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  • Writer's pictureAnna Robertson

Pilon closing after 42 years

More than just a grocery store, a local Masham landmark and fixture in the community is closing its doors at the end of the month.


Alimentation Pilon, owned and operated by the Pilon family since 1980, provided the village with groceries, a convenient SAQ outlet, and a deli, with Lucien Pilon Sr. behind the counter seven days a week.


Now 84, Lucien Sr. will be able to get some much-deserved rest and relaxation. “I’ll miss it, but I’m getting too tired,” he told the Low Down, standing in front of the colourful dairy aisle. “I can’t do it anymore. I’m 84. It’s time to pull the plug.”


According to Lucien’s son, Lucien Jr., the family owns a farm in the Rupert area and his father and mother Cheryl will be moving there.


“It’s time to take a break and have a somewhat normal life,” said Lucien Jr., 47. “All four of us are feeling that way,” he added, referring to himself, his father, mother and sister Carol who all work at the store.


“It’s going to be kind of a bittersweet thing,” commented Carol, “because, of course, we like coming here, and we like seeing our customers every day, and we like being part of the community.”


She added that running a grocery store takes its toll on both social and family life and she could never really make plans on any given Tuesday or Sunday or any other day of the week.


“When you have the store, you kind of have an anchor that you can never really walk away from,” explained Carol. “We’ve decided that we are going to live a little before there is no life left to live.”


In stark contrast to being tied down, Carol said she will be focusing on her wing-walking career, where she walks on the wings of airplanes while they are flying at airshows. She also said she has plans to develop an e-farming business in the future.


Several factors contributed to the family’s tough decision to close up shop. The biggest one in recent times has been staffing shortages. Lucien Jr. explained that they almost closed in June 2022 because of staffing. “We were only three people, where you need 14 to run the store,” he commented.


Recent road construction in front of the store was not good for business, according to Lucien Jr., and stocking delays posed challenges during the pandemic. Underlying all these issues is the difficulty smaller businesses like theirs have trying to compete with big box stores and large grocery chains, he commented.


He said he feels there is nothing specific to Masham that made the business difficult to run, but that it is just hard for smaller outfits to stay competitive in the current economic climate. “And with the price of gas, everybody’s watching what they’re buying,” he added.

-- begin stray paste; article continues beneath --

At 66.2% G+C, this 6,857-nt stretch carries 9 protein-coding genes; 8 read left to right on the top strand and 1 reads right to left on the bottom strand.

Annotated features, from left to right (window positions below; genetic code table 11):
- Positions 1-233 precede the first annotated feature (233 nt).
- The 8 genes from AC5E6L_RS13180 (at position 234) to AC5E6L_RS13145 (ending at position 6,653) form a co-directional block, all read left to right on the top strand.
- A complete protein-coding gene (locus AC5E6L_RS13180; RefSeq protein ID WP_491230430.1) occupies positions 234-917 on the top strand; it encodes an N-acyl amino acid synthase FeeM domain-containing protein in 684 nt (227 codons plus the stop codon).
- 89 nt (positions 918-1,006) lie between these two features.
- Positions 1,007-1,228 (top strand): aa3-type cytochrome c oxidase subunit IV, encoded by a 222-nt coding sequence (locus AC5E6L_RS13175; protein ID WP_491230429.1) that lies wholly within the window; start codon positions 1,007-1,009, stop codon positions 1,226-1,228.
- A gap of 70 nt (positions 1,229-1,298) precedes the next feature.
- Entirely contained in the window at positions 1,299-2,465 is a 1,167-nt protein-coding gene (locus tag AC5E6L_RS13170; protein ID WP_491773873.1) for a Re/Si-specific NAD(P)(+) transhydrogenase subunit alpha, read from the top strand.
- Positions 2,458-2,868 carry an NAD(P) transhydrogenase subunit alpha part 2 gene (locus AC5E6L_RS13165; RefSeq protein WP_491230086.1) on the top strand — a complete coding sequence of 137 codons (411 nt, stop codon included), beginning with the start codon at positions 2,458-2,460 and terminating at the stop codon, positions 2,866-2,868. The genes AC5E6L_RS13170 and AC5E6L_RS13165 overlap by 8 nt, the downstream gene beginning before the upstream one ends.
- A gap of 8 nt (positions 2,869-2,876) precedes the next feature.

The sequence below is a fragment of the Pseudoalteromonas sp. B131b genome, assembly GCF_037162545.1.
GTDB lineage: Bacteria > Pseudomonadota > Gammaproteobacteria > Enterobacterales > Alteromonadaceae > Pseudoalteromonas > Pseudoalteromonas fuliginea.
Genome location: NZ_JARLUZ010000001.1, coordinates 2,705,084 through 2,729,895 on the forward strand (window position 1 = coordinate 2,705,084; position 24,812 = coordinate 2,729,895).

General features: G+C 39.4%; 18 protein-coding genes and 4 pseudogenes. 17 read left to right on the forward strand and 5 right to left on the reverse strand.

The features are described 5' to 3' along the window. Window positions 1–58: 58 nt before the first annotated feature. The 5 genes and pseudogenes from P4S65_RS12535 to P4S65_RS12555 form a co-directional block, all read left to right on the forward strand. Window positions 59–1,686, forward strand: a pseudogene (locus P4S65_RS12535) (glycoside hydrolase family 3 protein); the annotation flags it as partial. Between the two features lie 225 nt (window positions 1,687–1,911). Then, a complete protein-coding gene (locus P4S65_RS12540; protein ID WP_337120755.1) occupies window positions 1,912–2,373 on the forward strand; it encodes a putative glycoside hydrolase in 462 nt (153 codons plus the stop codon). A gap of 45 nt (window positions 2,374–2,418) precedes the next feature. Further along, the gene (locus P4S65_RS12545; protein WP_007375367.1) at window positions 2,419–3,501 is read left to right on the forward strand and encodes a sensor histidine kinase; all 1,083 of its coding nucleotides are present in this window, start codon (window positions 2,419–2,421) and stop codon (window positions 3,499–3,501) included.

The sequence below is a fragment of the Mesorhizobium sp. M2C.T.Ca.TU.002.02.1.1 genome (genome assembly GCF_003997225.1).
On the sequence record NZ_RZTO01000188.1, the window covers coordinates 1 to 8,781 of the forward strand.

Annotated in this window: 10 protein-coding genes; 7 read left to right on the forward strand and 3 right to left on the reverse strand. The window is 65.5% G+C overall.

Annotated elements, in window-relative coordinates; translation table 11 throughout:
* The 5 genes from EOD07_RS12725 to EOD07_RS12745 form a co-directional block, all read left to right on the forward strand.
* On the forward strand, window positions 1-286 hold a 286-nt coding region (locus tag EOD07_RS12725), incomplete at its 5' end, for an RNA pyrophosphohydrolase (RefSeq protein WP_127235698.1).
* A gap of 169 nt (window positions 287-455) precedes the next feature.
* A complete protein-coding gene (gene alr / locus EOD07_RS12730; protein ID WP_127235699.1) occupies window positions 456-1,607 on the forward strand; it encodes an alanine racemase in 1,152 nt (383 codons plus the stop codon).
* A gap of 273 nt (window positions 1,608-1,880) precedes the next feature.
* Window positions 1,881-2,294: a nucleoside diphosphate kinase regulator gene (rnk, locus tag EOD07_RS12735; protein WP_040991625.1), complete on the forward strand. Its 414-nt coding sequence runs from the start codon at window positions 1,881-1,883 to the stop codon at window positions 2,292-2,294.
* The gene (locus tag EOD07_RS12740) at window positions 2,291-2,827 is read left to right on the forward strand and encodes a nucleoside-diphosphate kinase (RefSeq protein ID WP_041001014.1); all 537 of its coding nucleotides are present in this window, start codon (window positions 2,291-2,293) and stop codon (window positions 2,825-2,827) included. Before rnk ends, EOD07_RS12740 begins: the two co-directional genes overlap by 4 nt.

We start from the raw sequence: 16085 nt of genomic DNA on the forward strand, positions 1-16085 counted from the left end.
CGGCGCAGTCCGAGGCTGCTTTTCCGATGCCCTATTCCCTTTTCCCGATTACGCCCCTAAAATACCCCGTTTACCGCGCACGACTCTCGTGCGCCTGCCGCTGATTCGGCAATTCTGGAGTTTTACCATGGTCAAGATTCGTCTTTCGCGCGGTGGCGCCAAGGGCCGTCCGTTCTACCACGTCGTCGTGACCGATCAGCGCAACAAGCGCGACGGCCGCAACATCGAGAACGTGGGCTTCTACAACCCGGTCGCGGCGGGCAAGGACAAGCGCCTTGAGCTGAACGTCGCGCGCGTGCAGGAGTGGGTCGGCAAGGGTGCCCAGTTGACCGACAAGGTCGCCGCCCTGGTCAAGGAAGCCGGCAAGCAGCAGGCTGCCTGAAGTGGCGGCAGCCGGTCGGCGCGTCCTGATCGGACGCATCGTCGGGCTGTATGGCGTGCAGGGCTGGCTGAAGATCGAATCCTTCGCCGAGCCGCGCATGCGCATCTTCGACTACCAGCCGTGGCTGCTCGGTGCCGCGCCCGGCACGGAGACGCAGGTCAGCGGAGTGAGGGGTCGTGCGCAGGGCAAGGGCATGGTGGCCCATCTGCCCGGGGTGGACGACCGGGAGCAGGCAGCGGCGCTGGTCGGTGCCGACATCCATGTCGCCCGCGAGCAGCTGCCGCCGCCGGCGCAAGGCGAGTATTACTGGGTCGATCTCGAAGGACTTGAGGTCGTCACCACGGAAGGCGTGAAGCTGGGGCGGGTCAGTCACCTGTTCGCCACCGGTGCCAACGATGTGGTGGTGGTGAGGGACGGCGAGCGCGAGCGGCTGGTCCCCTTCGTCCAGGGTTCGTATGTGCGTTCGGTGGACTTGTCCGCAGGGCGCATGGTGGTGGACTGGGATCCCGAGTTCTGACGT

“We’ve been hanging on for the last couple of years. We’ve been trying,” Lucien Jr. said. “We’ve finally got my dad to understand that it’s time to take a break,” he said, laughing.


The store first opened in 1977 and the Pilon family bought it and named it Alimentation Pilon in 1980. In 1992 it burned down and was rebuilt in the same location in 1993. In 1998 the family added an extension and began to operate under the Metro banner. Along the way, the SAQ was added, which really helped the business, Lucien Jr. said. Masham residents knew that they didn’t have to get off the highway at Farm Point and could stop in at Pilon to pick up some beer or a bottle of wine as they passed through, he explained.


With the closing of the grocery store and the SAQ, along with the closure of the gas station last year, Masham residents will now have to make the drive to Wakefield or Farm Point or the the La Pêche General Store in Lascelles to buy food, alcohol, and gas. Lucien Jr. noted that shopping at Pilon provided a convenient service in the village, especially during the pandemic when many people worked from home in Masham.


La Pêche Mayor Guillaume Lamoureux said that as of Jan. 15 he had not yet seen an official notice regarding the closing of Pilon.


“I am very grateful for the service Pilon has provided to the community for so many years,” he commented. “The last few years have been very challenging for small businesses. It was also clear when the IGA was built in Farm Point so close to La Pêche that some members of the community would choose to shop in this new, larger store.”


Pilon is not officially listed for sale, but since they’ve announced closing early in the New Year, three people have come in with offers, explained Carol, “which makes me believe that this will not be an empty building for long.” Whether sold or not, the doors will be closing at the end of the month, marking the end of an era in Masham.

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